Case discussion: How would you treat this patient? [19 July]

This week’s case discussion, submitted by Dr Mazharul Islam, features an 80-year-old male patient with a history of multiple keratinocytic cancers. This lesion was found on his right arm.

  • 80-year-old male patient
  • History of keratinocytic cancers

What do you make of the clinical and dermoscopic images? What would you do, if anything?

case discussion

Update

Here is the histopathology report. How would you treat?

case discussion

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14 comments on “Case discussion: How would you treat this patient? [19 July]

  1. Given significant past skin history, size of lesion ,irregular border ,irregular pigmentation and white whorls, suspect melanoma –excise 1cm margin .

  2. “Outstanding” lesion. Dermoscopic appearance suspicious of a melanoma. Excise with 2 mm clinical margins.

  3. ?Melanoma, asymmetrical, irregular border, heterogeneous pigmentation
    5mm punch biopsy of darkest region to plan excision considering irregular margin

  4. Chaotic PSL showing some line reticular at periphery and irregular size snd border. Excise to rule out MM.

  5. Sun damaged skin. Pigmented lesion with irregular border and asymmetry internally. Dark, pigmented area in the superior pole with no clear pigment pattern. Variation in pigment colour. Some areas if ? depigmentation.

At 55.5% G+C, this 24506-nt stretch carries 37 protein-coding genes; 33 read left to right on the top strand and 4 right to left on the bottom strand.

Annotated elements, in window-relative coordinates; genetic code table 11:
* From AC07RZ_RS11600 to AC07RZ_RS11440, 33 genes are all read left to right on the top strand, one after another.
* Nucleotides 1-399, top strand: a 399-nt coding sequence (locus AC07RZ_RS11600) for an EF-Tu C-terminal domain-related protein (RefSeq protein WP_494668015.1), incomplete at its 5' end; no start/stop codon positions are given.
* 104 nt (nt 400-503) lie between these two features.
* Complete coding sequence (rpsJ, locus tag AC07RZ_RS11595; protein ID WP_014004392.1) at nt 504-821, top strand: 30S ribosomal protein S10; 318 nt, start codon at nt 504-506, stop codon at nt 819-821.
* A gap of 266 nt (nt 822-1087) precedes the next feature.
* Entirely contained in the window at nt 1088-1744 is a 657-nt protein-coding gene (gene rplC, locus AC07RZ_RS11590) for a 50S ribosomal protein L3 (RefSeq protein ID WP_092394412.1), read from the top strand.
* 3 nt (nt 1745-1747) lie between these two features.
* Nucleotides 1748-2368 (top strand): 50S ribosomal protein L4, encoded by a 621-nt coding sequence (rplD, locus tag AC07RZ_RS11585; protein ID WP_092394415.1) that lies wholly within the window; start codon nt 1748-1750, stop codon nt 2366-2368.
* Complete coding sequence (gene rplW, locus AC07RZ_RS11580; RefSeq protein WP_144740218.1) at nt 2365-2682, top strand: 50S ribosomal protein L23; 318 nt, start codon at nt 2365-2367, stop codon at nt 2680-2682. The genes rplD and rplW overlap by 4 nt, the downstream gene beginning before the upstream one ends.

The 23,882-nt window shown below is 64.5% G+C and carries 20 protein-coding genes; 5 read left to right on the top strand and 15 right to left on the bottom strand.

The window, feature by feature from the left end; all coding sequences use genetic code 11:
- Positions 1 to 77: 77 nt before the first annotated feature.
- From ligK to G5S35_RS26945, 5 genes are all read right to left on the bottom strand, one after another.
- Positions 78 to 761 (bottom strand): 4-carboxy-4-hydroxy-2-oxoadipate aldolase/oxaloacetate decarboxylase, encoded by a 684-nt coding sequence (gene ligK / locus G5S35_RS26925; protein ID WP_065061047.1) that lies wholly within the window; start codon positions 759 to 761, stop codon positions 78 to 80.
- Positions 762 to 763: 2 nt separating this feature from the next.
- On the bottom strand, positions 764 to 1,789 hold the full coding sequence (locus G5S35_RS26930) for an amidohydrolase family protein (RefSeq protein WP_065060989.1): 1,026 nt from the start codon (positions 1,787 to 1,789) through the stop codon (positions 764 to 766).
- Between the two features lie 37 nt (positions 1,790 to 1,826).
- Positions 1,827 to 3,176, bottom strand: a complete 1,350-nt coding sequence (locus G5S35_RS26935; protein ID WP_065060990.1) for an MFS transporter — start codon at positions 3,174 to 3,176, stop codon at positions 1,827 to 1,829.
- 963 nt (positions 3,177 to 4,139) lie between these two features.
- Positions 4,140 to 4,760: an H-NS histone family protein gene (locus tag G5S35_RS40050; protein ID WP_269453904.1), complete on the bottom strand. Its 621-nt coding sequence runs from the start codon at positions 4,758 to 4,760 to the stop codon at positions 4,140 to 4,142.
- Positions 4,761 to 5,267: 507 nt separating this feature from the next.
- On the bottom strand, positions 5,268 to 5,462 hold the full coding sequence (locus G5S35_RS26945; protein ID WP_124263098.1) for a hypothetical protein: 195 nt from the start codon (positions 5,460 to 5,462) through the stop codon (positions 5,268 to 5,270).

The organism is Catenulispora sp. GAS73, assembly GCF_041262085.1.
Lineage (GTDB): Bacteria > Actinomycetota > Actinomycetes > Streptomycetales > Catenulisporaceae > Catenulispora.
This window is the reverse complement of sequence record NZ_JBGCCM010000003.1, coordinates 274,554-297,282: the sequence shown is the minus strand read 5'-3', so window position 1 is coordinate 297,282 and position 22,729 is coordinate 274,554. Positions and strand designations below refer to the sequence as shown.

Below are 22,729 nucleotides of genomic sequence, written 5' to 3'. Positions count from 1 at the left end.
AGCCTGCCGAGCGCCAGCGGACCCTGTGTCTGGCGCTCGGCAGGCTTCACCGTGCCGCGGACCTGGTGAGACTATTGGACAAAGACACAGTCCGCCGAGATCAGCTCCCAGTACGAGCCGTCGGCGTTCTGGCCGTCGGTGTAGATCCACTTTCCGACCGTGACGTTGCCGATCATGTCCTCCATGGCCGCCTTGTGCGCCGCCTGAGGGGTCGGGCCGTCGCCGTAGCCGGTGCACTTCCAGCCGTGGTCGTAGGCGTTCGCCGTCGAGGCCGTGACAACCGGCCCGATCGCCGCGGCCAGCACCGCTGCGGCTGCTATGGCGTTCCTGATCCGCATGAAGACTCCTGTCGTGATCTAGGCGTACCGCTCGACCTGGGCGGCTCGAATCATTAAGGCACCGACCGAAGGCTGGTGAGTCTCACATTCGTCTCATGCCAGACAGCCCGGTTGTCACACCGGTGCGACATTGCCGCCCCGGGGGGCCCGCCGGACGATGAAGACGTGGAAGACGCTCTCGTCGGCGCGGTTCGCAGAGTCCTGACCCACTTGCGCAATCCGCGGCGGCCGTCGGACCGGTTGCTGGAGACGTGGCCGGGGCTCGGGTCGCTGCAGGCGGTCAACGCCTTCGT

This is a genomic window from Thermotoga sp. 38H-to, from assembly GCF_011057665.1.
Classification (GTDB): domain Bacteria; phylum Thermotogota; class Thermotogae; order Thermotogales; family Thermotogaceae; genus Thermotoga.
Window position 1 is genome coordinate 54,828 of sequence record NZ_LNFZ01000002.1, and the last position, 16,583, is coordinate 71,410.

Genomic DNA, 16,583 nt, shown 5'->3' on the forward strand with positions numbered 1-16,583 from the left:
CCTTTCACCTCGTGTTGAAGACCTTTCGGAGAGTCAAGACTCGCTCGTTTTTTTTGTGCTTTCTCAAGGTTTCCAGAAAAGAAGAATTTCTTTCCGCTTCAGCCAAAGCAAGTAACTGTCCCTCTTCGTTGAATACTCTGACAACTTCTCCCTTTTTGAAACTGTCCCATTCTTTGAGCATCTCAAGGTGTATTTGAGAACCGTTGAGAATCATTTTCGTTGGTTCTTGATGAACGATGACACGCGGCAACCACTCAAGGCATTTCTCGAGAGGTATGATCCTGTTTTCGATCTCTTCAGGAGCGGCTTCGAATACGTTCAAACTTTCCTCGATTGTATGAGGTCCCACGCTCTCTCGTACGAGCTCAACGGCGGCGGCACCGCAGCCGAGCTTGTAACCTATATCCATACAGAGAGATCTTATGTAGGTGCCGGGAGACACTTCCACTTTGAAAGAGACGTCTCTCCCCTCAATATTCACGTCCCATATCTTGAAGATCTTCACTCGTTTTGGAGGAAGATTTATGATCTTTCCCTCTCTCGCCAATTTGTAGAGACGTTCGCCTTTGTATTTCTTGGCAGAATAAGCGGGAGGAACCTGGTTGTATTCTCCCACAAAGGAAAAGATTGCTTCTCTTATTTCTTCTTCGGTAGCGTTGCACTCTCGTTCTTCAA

This is a suspicious , pigmented lesion and melanoma needs to excluded.
    Suggest excision biopsy with 2mm margins.

  6. My initial treatment would have been full excision with 2mm margin based on the asymmetry and loss of network to rule out a melanoma. This could probably have been achieved with a 6mm punch or small ellipse depending on the exact size.

  7. This case shows why we should always biopsy, before treatment. It is wrong to jump straight into excision here, and certainly to do so with large margins. This is a small, flat lesion – ideal for a deep shave biopsy excision. Or, certainly a 2mm excision biopsy. As Oli rightly says, it is so small that a large punch would also do the trick (removing the whole lesion).